Our Wednesday haiku adventures have led us first to 5-7-5 (17 syllable haiku) and then to six word haiku. I would rather not use the word “haiku” to describe poems that are much larger than 17 syllables because there are larger forms of poetry. These poems could fit into these other descriptions. Tanka is one of these slightly larger poetic forms.
Poetic word of the day: tanka (click here to see this word defined on Dictionary.com)
The easiest way to describe tanka is to add two 7-syllable lines to the American 5-7-5 haiku format.
So, you will have five lines and the syllables per line will be in this order: 5-7-5-7-7.
Although this is 14 syllables larger than haiku and you get to say almost twice as much as you can say in a 5-7-5 haiku, I encourage you to make the most of all the syllables you have just as you would be when writing haiku.
If you have any haiku that you think need more words to be the poem you want it to be, try remixing it into a tanka.
You may start by moving the lines around. The five syllable lines can switch places and the seven syllable line can go in one of three places in the tanka. You may also add two syllables to one or both of the five syllable lines. Then once you write whatever lines are missing, you will have a tanka.
Let’s go through this creative process together. I will create as I write.
PROMPT: Write a tanka poem by remixing an existing haiku by you or someone else.
I am going to remix a 4-line haiku poem entitled “Bad Morning” by Langston Hughes into my own tanka (the title and author’s name link to the poem on the All Poetry site). I like his haiku because he sneaked in a rhyme.
Pick your haiku or write one to get started.
Here is my version of Langston Hughes’ 17 syllables. I have reworked them into 3 lines:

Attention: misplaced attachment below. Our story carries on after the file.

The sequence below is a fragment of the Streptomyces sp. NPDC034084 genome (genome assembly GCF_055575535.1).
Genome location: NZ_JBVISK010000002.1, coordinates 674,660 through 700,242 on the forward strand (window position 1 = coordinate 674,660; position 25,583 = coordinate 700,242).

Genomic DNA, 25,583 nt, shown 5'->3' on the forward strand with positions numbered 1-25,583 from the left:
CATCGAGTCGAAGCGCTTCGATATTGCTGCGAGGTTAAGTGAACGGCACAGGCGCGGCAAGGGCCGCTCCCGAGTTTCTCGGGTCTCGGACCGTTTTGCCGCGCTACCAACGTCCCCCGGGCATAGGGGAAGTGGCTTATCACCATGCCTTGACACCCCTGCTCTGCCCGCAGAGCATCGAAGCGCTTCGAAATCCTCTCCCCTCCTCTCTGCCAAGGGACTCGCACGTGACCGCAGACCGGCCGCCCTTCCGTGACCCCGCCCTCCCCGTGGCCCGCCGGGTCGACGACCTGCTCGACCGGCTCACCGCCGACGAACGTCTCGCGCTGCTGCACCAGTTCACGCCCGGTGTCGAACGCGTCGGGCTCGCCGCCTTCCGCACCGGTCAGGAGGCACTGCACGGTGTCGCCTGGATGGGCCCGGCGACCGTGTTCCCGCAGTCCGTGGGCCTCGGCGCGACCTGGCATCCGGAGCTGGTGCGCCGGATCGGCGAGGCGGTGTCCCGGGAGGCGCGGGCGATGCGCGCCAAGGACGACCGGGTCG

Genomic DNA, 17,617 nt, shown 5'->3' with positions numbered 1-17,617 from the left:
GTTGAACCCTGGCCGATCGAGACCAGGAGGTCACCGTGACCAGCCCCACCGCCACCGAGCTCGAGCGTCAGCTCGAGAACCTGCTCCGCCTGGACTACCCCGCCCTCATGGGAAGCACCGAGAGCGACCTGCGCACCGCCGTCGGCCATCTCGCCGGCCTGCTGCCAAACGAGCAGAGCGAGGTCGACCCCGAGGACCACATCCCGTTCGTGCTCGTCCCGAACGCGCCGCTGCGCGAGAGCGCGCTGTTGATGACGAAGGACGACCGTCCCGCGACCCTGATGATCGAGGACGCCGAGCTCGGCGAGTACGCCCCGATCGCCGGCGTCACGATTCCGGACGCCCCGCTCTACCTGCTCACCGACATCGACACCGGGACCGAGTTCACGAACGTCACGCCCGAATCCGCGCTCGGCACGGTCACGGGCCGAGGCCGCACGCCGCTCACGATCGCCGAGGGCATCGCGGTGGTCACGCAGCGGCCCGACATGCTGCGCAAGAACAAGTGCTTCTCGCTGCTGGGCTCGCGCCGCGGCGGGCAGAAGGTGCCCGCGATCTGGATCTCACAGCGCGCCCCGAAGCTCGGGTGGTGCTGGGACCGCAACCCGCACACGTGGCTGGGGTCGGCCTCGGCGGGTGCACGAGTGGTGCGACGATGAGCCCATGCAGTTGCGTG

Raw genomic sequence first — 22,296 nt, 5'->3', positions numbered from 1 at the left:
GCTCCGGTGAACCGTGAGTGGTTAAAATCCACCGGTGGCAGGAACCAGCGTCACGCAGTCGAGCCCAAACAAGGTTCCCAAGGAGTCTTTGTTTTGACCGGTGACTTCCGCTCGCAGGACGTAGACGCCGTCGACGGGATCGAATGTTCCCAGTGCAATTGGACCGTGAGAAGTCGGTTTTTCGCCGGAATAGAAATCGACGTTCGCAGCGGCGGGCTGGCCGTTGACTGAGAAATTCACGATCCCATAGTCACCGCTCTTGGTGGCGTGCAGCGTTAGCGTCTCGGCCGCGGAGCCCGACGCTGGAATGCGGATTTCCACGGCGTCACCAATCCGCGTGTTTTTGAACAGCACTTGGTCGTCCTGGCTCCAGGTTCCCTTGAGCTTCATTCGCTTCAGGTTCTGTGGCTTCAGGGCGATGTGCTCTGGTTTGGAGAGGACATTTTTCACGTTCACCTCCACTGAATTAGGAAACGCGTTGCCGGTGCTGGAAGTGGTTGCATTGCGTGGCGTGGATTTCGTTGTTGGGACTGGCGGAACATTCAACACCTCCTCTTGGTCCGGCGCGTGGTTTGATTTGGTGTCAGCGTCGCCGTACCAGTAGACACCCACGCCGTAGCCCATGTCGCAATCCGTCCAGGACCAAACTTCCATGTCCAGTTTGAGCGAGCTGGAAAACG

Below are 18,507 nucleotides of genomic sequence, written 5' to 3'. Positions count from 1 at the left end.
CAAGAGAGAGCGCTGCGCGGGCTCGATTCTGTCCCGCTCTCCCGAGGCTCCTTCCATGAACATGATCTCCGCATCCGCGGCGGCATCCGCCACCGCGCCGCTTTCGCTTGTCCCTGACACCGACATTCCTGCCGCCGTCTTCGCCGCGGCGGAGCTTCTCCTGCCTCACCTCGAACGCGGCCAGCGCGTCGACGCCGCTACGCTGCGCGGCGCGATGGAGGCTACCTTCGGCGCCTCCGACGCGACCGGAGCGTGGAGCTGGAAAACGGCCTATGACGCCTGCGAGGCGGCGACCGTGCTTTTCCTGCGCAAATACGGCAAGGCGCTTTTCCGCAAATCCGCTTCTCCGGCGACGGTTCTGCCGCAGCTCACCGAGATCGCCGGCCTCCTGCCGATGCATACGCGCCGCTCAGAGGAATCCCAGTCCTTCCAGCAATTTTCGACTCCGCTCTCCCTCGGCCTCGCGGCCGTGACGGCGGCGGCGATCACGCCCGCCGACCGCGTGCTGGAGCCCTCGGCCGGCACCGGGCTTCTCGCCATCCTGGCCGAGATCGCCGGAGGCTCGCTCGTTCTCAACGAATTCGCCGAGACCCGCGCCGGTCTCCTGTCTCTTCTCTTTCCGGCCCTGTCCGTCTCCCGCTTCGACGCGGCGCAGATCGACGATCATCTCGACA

(5) Oh, Lord have mercy!
(7) I’m sitting here frustrated
(5) Shoes are mis-mated.
Next, I will write an original haiku poem inspired by this one:
(5) No tissues in sight,
(7) I need to suppress a sneeze!
(5) Heaven help me please!
by Cheryl Crockett inspired by Langston Hughes’ “Bad Morning”
Notice, my haiku has a different topic and is unique and original.
Next, I can take take one or both of my 5 syllable lines and make them into 7 syllables by adding two.
(7) THERE ARE no tissues in sight
(7) OH LET heaven help me please!
As I build my tanka, I can use these lines in either of their 5 or 7 syllable forms, edit them again or write new lines.
Now, my haiku has a complete message, but as a tanka, it needs more information. I will think about other things that accompany a sneeze and a need for tissues or a substitute for tissues. This will help me create a word list that I can expand into phrases.
(2) Shirt sleeve
(4) Toilet tissue
Now I can finish my tanka by expanding my haiku:
(5) Pollen fills my lungs.
(7) There are no tissues in sight.
(5) But with all my might,
(7) I need to suppress a sneeze!
(7) Oh, let heaven help me please!
by Cheryl Crockett
How did your tanka develop? If you would like to share it, feel free to do so as a comment below this post.
FOR PARENTS OF YOUNGER CHILDREN: Read some haiku that you have written using the prompts earlier during #KidPoWriMo, or find some on the internet. You can do this by typing “HAIKU” into your favorite search engine. Talk to your child(ren) about each haiku and ask them what else might have happened before, during or after the story or message in the haiku. Help your child(ren) to create 7 syllable lines based on the details they imagine. Add these lines to the haiku to make a tanka.
With each of these exercises, because your children may need help writing from an older person, make sure to tell them that you are “making poetry together“. This tradition will stay with them and they will understand that poetry is important to you and it will become important to them, too.